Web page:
Page 1


CONTENTS 1. Introduction 2. Product 3. Place 4. Physical evidence 5. Promotion 6. People 7. Price 8. Process 9.Reference list


Zara is a fast fashion Spanish clothing brand owned by Amancio Ortega under his parent company Inditex. This company also owns brands such as Pull and Bear, Massimo Dutti and Bershka. Zara is the most dominant and successful branch off Inditex as it has the largest annual net sales turnover of 13,618 million euros overshadowing all other 7 brands making it their flagship store (statistics taken from Inditex annual report, 2015). As stated by Rupal Parekh (2013). “Zara is by the far the biggest brand in the Inditex Group portfolio, which had net sales in fiscal year 2012 of 15.9 billion euros, a 16% jump.� Zara has made its fortune on creating an affordable clothing line which appeals to most ages ranging from 16-50 years old. It draws in the masses of customers simply by regurgitating high fashion luxury brands designs straight from the catwalk and bringing them to the highstreet, at a much lower price.


PRODUCT

Similar to the promotion process of an item, the

and somewhat organic lifestyle instead of directly

product must create a sense of necessity or per-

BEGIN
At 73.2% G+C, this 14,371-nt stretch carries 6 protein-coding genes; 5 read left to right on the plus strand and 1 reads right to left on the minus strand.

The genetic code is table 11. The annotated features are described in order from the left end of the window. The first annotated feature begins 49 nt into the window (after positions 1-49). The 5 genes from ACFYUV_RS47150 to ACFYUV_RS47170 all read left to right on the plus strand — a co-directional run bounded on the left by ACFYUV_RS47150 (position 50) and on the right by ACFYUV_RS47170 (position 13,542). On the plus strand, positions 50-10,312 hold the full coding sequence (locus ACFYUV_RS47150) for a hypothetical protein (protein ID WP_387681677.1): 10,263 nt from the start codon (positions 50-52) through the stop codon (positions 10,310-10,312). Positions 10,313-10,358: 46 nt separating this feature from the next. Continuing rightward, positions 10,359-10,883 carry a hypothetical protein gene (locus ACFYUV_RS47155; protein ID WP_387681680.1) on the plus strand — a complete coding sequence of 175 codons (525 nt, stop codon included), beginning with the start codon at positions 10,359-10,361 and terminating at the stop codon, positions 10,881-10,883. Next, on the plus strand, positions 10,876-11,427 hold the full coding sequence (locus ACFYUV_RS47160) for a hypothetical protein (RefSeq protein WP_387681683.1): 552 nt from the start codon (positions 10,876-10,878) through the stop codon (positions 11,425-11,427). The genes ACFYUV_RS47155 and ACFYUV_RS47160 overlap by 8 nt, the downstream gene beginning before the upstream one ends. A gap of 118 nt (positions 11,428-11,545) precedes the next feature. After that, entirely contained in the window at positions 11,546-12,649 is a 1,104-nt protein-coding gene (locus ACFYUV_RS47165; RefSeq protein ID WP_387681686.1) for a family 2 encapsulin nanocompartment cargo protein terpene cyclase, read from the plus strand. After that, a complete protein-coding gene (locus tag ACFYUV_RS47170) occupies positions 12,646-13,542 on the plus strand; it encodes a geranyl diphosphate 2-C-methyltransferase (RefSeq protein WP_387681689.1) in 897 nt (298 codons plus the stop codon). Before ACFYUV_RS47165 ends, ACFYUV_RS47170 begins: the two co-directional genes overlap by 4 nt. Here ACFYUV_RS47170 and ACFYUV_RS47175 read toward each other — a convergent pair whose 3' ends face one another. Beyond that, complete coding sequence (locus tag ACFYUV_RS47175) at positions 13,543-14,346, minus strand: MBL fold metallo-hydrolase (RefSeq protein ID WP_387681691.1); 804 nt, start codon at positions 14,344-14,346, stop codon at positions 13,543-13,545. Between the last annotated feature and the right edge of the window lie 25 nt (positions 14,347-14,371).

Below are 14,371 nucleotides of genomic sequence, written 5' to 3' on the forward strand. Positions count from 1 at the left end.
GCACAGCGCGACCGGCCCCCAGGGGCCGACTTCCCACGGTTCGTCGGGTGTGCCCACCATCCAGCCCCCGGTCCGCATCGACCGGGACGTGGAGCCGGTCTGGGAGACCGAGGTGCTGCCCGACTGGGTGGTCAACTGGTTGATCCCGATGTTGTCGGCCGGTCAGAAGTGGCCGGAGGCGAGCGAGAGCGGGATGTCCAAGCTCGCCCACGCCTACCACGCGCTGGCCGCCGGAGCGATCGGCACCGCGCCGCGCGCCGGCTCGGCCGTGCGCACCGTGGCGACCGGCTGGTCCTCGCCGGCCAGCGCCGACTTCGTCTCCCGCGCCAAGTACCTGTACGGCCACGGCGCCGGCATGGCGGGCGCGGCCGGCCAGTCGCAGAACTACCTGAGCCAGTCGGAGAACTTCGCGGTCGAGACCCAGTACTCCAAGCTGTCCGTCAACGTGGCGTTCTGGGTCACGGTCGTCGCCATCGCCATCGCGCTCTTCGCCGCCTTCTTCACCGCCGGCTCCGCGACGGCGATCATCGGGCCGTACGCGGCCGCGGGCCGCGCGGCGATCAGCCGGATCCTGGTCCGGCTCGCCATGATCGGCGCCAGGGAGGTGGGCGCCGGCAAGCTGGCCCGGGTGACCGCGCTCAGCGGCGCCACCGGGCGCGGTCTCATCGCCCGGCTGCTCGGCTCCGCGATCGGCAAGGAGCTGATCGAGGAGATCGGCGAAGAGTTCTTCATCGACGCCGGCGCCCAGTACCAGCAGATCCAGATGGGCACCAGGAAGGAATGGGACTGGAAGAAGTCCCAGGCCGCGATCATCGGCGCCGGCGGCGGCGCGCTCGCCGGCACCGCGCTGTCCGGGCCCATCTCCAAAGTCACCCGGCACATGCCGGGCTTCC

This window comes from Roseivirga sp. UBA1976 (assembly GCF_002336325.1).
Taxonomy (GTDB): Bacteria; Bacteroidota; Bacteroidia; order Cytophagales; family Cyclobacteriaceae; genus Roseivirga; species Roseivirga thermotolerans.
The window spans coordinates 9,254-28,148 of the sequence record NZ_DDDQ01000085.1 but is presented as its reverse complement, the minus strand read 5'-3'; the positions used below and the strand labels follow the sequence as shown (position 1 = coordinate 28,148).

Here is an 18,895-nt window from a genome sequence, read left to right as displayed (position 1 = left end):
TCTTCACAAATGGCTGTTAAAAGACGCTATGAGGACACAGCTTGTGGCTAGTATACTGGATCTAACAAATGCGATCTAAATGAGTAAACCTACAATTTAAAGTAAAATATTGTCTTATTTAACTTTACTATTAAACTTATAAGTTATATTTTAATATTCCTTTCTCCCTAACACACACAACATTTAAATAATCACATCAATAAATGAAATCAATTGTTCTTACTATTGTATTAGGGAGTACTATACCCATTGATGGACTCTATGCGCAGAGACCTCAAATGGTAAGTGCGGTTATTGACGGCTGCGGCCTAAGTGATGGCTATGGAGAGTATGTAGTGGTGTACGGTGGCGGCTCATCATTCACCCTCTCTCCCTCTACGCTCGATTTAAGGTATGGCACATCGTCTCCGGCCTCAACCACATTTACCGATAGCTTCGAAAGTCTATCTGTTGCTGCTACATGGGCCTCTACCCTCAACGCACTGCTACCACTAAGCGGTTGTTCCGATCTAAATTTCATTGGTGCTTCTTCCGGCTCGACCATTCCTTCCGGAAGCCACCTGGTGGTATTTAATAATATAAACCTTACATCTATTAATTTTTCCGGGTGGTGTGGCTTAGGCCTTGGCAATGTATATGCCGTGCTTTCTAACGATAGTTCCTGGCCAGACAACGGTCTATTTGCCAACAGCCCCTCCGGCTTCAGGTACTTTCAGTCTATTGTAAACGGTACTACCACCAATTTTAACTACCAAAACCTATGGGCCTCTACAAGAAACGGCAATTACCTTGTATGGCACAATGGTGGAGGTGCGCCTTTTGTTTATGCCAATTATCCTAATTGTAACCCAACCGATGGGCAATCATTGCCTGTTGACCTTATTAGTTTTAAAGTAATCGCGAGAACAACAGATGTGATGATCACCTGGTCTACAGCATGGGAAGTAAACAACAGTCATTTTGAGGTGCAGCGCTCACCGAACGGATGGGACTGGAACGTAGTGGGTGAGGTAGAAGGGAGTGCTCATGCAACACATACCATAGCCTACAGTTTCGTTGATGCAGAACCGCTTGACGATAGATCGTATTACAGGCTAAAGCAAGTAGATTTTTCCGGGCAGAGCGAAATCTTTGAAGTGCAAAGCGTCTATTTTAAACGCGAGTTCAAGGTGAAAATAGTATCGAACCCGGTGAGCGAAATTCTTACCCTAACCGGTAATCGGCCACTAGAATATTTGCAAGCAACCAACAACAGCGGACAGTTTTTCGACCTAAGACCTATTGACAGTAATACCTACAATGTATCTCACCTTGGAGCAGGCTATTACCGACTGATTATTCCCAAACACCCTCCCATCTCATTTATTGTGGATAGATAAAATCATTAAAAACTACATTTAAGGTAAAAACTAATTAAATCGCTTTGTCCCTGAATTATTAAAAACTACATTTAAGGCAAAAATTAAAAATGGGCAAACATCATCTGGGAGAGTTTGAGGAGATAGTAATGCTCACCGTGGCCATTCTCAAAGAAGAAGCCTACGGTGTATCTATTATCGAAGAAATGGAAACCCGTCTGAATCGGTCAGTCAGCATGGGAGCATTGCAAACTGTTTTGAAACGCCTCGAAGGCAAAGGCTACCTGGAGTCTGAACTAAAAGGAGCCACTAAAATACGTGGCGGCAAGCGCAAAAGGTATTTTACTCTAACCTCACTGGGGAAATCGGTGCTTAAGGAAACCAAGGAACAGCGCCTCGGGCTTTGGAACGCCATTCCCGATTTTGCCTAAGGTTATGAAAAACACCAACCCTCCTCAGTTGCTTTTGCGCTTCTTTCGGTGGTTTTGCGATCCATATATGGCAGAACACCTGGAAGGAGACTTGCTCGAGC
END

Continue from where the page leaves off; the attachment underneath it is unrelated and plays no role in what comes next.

focusing on the items to promote the brands new

sonal beneficial gain in order for the consumer to

season of clothing.

consider purchasing an item. The product must

“Spanish fashion brand Zara has released its

appeal to them in a way that will leave them

spring-summer 2016 campaign with plenty of

satisfied with their social and belonging needs or

dreamy imagery. Captured by Italian-American

their self-esteem needs, a segment of a theory

photographer Mario Sorrenti, the images star

recognised by Abraham Maslow in 1948 called

models Lineisy Montero, Frederikke Sofie, Julia

Maslow’s Hierarchy of Needs. Zara women’s

Bergshoeff and Vanessa Moody posing with spar-

spring/summer 16/17 advertising campaign uses a

klers and colored powder.” (FashionGoneRouge,

soft sell approach to promote a youthful, free living

2016).

Above images taken from Zara.com


Images taken from Zara’s 2016 SS campaign promoting a lifestyle rather than the products directly.


PLACE The owner of Zara, Amancio Ortega, takes pride in making Zara a fast fashion brand with a sense of luxury. “In 2003, Inditex built a Zara in the San Antonio el Real, an 18th-century convent in Salamanca, and in a historic cinema in Elche (also in Spain). The company likes special buildings. Last year, it paid $324 million to buy space at 666 Fifth Avenue in New York, according to the company, a building best known for being the most expensive ever sold in Manhattan.� Although Zara is considerably cheap and a fast fashion brand, this is a controversial and unheard of move for Ortega to place this store in the most expensive building sold in Manhattan. This location for a retail store is typically where you would be likely to find the likes of Chanel or Louis Vuitton and although it may seem excessive for this level of brand, if the store is surrounded by high point luxury brands and in a opulent location, it is inevitable that it will draw in more customers as it will have a heightened look of sophistication.